Did you know identify theft is one of the fastest growing crimes in America affecting between 8 and 9 million consumers last year and causing losses of almost 50 billion dollars!
Not only is ID theft the fastest growing crime – the scary news is that identity thieves find more and more creative ways to get access to their targets’ personal information, drawing information from places the public would never suspect being ‚’tweaked’: renewals for magazine subscriptions, warranty cards or loan applications. Your name may get taken from these documents, and added to lists that may be at the root of all kinds of unsolicited offers.
How can your personal information be distributed like that?
Many companies assume your ‚’implied consent’ – if you don’t expressly tell them not to distribute your information, they assume that it is OK if they do so. It may be worth your time to check into the privacy terms of the companies that you are doing business with, especially if you do a lot of shopping online. You can also add your name and contact information to the Federal Trade Commission’s “Do Not Call Registry” by calling 1.888.382.1222.
In addition, fake phone calls from the “Department of Revenue”, “Dumpster-diving” to fish for discarded mail (with valuable information) out of the trash, or “Phishing” – trying to get information from consumers by pretending they are a business the consumer has an account with – these are all ways for identity thieves to get private information.
Identity Theft can happen every day, anywhere, doing any kind of transaction. That’s where you can – and need to – be your own best protection. You can’t be vigilant enough! Here are a few tips:
- Never give your Social Security number, mother’s maiden name, or account numbers to solicitors who contact you over the phone, Internet or via mail. It sounds easy, but ID-thieves are skilled in making you believe they come from a trustworthy organization. Don’t give in to pressure! Also, be very careful about filling out information on warranty cards, subscription or registration forms, or tickets for prize-drawings.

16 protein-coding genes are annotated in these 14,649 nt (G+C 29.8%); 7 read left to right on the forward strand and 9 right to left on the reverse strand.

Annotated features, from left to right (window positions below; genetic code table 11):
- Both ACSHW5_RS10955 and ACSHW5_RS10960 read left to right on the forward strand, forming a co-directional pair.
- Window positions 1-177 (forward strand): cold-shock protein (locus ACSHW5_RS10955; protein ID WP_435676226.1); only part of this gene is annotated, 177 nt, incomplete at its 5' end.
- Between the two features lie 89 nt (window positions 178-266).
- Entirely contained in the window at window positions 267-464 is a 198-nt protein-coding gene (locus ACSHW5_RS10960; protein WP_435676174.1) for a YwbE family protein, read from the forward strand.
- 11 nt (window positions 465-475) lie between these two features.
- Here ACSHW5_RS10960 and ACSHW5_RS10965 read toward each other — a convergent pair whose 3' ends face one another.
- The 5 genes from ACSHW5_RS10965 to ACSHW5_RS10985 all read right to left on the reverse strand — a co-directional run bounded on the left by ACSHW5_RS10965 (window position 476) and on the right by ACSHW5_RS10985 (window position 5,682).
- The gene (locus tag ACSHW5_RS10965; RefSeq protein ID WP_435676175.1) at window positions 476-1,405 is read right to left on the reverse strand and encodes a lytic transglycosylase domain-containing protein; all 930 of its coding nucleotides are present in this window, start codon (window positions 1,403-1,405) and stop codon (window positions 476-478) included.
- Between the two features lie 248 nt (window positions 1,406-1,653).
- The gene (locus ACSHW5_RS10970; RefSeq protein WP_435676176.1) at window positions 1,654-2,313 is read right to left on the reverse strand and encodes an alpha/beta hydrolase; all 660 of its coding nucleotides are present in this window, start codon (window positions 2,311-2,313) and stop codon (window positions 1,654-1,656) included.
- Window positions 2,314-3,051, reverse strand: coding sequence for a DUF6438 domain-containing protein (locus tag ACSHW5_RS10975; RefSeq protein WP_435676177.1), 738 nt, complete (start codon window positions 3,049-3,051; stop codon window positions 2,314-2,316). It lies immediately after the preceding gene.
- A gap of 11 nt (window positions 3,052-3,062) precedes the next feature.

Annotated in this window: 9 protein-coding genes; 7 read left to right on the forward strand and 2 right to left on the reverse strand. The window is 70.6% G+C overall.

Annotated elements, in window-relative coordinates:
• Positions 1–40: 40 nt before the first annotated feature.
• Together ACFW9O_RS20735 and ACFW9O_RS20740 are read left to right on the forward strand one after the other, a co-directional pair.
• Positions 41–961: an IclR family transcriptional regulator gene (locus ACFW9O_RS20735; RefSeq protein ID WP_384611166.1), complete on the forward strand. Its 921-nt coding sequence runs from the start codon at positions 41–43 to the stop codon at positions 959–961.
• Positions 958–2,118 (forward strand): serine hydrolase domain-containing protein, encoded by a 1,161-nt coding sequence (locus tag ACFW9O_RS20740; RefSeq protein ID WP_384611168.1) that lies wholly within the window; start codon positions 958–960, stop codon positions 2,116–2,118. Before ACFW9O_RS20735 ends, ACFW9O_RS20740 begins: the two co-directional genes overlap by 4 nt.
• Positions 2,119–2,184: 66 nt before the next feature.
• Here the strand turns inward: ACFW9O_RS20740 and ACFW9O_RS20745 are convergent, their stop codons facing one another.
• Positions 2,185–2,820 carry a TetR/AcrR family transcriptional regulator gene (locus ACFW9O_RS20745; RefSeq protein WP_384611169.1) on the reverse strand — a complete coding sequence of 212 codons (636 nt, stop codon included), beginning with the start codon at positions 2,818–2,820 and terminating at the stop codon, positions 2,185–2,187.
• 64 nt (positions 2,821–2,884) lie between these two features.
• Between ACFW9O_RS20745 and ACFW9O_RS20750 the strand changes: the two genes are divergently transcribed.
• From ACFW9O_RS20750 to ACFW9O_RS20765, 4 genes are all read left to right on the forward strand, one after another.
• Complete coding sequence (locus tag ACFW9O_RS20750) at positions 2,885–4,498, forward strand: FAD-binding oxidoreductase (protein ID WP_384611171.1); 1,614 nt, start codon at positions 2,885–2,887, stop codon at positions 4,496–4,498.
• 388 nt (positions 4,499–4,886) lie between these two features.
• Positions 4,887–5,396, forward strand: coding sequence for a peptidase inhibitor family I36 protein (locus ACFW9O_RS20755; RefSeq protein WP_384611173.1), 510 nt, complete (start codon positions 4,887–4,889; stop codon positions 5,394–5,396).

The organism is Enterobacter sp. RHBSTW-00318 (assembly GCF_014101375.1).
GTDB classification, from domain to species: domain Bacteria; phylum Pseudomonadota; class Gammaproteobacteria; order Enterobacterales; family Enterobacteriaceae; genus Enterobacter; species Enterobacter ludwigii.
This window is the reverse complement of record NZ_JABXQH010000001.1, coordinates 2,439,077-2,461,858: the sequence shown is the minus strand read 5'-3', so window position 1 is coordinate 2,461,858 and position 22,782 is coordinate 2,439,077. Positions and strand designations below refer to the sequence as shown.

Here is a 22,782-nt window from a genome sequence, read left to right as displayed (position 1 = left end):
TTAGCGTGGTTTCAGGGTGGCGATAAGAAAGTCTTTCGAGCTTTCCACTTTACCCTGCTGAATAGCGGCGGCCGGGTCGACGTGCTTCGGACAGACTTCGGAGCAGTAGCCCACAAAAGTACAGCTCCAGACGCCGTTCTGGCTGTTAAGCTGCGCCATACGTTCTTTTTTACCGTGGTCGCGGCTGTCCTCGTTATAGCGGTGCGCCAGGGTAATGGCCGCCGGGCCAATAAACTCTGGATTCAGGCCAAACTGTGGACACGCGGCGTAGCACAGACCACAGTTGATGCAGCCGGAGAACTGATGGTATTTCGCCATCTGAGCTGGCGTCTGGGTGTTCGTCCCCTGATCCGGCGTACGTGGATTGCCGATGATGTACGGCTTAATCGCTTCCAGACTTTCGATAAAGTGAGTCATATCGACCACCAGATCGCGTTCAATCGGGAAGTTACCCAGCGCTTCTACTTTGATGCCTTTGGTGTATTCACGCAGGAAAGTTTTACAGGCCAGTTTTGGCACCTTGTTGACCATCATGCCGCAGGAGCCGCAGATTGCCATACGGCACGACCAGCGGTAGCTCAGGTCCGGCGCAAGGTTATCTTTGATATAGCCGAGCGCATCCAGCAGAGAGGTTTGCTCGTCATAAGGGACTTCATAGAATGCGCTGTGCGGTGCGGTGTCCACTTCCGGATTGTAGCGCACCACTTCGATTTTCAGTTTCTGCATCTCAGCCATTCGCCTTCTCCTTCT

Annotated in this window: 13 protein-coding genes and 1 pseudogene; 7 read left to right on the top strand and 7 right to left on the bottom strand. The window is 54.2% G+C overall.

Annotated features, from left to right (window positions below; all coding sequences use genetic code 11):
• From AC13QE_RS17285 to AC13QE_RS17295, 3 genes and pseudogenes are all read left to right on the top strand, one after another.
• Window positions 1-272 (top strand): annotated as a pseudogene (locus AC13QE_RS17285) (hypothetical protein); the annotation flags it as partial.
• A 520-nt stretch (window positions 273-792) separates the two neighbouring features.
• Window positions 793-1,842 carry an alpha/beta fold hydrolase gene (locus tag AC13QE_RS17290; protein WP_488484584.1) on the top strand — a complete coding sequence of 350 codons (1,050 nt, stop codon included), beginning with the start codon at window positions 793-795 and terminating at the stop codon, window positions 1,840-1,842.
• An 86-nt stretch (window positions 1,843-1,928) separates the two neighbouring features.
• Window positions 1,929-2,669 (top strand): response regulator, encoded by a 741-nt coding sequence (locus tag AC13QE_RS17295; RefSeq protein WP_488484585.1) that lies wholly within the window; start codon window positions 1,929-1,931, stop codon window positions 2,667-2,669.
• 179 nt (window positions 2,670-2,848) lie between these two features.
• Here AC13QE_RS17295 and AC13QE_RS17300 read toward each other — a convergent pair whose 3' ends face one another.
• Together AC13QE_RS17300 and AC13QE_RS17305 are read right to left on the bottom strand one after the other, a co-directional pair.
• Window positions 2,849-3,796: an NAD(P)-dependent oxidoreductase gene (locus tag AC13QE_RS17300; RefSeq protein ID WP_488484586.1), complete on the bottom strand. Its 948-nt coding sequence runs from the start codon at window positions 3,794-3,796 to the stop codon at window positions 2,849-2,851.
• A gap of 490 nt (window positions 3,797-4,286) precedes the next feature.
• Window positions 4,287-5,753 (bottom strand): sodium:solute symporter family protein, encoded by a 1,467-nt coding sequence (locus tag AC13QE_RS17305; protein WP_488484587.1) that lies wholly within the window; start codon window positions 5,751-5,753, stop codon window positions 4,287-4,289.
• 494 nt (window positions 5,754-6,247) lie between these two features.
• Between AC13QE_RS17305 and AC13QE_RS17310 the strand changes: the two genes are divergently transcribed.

- Do not leave your outgoing mail in an unlocked mailbox. Use a locking mailbox, or a collection box. Track your monthly bills and the time they arrive – if you don’t get a bill on time, contact the creditor immediately to follow up.
- Review your credit card statements carefully and track what you are being billed for. If it is not your expense – challenge it. The major fraud reporting lines are: Equifax 1-888-766-0008; Experian 1-888-397-3742; TransUnion 1-800-680-7289.
- Use only secure websites when buying online. They begin with “https.”
- Eliminate credit cards you hardly use. The less you have, the easier it is to keep track of them. However, be aware that canceling a credit card may affect your credit score.
- Get off mailing lists for pre-approved credit offers. Call 1-888-5OPT OUT (1-888-567-8688). This is an automated service.
- Avoid carrying personal information with you, including your Social Security Card, Health Insurance cards (which often contain your Social Security Number), birth certificates, passports, PIN numbers, or any ID or Credit Cards you don’t absolutely need. Lock these documents in a safe place.
- Choose complex passwords that combine letters, numbers and symbols.
- If you are a victim of ID Theft, contact your local law enforcement agency and the Federal Trade Commission’s ID Theft Hotline 1-877-IDTHEFT immediately.
- SHRED, SHRED, SHRED, SHRED! Destroy all paperwork that contains personal information, including your name and address, phone number, e-mail, account numbers, birth dates, passwords or PINs, signatures, and social security numbers.
Coverage for identity theft expense is now offered by many insurance companies, often for free. Check your homeowners policy to make sure Identity Theft Expense Coverage is included. If you don’t have this coverage you should consider adding it, especially since it could be free.